Thursday, 4 July 2013

Travels in Nepal 2013 Part 3 - Chitwan Nature Reserve.

Next day it was time to take a sad leave of Koshi. A long drive to Chitwan nature reserve far to the West awaited us. The journey was uneventful except for the sight of some Himalayan griffon vultures eating a dead cow not far from the edge of the road. You can get some idea of the size of the vulture compared to the large-billed crow beside it. The crow is quite a large bird.



Himalayan griffon (vulture) with a large-billed crow.
We arrived at Machan Paradise View Lodge in the evening for a 3-night stay.

Machan Paradise View Lodge, looking towards the bar!


Machan Paradise View Lodge, our room is bottom left.
Before dinner we learned from a talk that the reserve was very extensive. There were about 140 wild tigers, over 400 wild rhinoceros and many other smaller mammals. Large areas of the park were covered with tall grasses but 90% of it is forest, made up largely of 'sal' trees. We were dismayed to hear that our chances of seeing a tiger were slim!

The Hindu festival of Holi was just starting as we arrived at Chitwan. Here are a couple of revellers.


Two Holi revellers who really took the festival to heart.
We were also treated to local dancers. Lynne joined in the entertainment!


Local 'dancers'.

Lynne getting into the swing of things!

After a good night's sleep we were up before dawn for breakfast. As someone who doesn't like bananas I have breathtaking news!! I ate a banana pretty well every day in Nepal. After eating 2 bananas in Gambia 2 years ago, I started eating bananas for breakfast sliced on my porridge (yes, porridge is big in Nepal). To prove it, here is me eating, and obviously enjoying, a banana!



Unbelievable but true!
I had bananas every day on my porridge.
After breakfast we were straight inside the park acting as bait for tigers! Well, that's what it felt like at times, but we lived to tell the tale. Only once or twice did the spotter ask us to move rapidly away from some movement he wasn't happy with! He had a stout stick with him which I thought might not be much good against a tiger. On talking to him, however, I learned that the stick was not to beat the tiger but to beat the ground in order to make a noise that frightens tigers. I hoped he was right!


Oriental magpie-starling

 There are quite a number of 'babblers' in Nepal. Here are some of the ones we saw:



 

Chestnut-capped babbler
Striated babbler ('streaky' in other words).


Yellow-eyed babbler
 Everyone likes a bee-eater. Here are two that we saw at Chitwan:


Chestnut-headed bee-eater
Green bee-eater
 Most of the grassland birds were small and distant I'm afraid:

Ashy prinia


Grey shrike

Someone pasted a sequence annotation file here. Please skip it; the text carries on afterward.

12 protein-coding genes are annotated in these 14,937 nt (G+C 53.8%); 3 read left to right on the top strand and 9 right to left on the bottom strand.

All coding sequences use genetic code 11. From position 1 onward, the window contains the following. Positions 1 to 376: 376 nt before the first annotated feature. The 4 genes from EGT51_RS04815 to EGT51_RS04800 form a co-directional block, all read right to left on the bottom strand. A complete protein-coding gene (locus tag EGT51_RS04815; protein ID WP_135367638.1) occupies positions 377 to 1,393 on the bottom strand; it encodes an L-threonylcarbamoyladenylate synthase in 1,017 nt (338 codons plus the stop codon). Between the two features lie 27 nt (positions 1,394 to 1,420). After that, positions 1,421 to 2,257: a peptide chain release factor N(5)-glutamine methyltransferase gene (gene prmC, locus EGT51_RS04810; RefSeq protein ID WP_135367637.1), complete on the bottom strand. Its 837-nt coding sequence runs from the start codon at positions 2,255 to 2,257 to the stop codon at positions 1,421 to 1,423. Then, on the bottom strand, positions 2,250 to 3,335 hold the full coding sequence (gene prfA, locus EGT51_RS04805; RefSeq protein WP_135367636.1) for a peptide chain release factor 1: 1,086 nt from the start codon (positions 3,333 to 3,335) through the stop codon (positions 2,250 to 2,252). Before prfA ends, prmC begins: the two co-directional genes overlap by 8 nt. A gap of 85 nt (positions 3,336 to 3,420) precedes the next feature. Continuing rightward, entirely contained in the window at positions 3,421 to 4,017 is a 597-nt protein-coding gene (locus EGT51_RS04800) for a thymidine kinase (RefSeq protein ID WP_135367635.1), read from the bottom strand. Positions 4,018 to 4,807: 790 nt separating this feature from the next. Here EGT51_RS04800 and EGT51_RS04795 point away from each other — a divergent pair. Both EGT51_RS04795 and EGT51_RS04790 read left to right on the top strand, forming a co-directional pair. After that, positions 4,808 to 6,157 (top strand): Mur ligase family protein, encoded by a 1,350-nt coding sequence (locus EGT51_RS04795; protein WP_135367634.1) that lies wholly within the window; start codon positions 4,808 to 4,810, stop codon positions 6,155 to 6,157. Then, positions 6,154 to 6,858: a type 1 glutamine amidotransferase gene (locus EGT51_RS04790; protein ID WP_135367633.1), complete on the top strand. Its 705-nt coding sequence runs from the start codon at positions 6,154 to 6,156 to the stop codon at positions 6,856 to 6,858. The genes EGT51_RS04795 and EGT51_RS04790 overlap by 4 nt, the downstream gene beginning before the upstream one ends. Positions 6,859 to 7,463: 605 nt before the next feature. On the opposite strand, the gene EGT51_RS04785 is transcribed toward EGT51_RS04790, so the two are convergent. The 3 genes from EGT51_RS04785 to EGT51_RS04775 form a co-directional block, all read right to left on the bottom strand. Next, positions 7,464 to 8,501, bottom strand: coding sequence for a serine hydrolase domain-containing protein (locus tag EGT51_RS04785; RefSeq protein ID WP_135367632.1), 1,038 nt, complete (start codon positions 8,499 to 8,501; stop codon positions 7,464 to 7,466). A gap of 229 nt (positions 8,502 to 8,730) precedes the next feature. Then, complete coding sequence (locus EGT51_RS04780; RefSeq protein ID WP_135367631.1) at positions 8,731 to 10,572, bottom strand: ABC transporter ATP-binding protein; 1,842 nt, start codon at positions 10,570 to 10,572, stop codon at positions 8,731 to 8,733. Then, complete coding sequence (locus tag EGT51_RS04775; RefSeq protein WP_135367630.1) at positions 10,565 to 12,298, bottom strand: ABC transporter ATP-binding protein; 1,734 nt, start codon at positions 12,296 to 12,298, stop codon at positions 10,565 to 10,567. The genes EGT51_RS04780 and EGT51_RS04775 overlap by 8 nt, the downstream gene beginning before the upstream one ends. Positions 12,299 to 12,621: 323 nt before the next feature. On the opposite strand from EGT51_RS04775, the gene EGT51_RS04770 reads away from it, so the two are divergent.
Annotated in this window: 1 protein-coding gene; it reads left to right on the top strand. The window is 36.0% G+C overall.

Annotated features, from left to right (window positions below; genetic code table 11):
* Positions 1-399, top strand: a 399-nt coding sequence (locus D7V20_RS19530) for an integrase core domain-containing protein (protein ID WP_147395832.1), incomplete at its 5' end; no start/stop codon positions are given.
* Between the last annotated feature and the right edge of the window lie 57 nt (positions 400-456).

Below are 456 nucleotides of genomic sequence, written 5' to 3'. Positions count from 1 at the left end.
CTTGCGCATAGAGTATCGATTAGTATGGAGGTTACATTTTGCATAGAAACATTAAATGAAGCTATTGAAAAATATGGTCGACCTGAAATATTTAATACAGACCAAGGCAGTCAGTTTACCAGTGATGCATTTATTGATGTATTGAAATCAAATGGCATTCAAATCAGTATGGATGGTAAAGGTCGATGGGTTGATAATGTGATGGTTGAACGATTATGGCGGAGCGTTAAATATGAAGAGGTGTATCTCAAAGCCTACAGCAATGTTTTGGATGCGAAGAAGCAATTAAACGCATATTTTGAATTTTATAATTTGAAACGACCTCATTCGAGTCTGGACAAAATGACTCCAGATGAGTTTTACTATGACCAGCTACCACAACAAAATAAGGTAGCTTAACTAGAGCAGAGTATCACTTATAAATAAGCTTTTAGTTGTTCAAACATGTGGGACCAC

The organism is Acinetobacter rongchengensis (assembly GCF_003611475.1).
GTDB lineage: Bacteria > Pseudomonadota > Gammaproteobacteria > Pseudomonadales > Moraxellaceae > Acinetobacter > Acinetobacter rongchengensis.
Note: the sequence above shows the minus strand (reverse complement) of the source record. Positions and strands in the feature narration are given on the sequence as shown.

Rufous-rumped grassbird.
This one was great. Sorry you can't see the red rump in this picture.
Although not a grass bird, this Chestnut-bellied nuthatch was the one that looked most like our nuthatch.

 
Chestnut-bellied nuthatch
Sikeer Kalkoha

Mid-day was generally hot and the others slept while yours truly wandered around in search of other avian rarities. One of the ground staff pointed out this bat roost in one of the bushes just a few metres from our room.


Short-nosed bats roosting just behind our room

The camp and Chitwan were home to several species of parakeet. I know they look like ours, but they are much more colourful.


Plum-headed parakeet - male
Plum-headed parakeet - female


Rose-breasted parakeet

In addition, there were 3 types of myna bird. Here are 2 of them:



Hill myna
Jungle mina
While at Chitwan we enjoyed an elephant ride one afternoon. The elephants generally work with one keeper/driver. In India they are called 'mahouts' but in Nepal the drivers are called 'phanits'. A phanit would be very offended if you called him a 'mahout' who, in Nepal, is really just one who cleans out the elephants' stables.



Ram, our 'phanit' (the name for one who drives the elephant)
Most (perhaps all) safari elephants are female. Females are calmer. Ours was 45 years old.

We were impressed at the strength of the elephants. They could carry four people plus the phanit with ease and trundled through the marshes and up steep banks at a slow steady pace. Getting the beast to move required a lot of effort by the phanit, who was called Ram in our case. Ram was constantly moving his whole body back and forth on the elephant's neck to urge it on. This caused Ram to sweat profusely in the late afternoon heat. Ram carried a fearsome hammer cum hook cum blade which was really quite heavy. As we strode along, the elephant constantly grabbed bunches of grass with her trunk and ate it. She had to be encouraged to move on. Ram only used the hook twice but it was a heavy blow with the flat part which made the elephant roar. I hope it was not that painful bearing in mind the elephant's enormous bulk.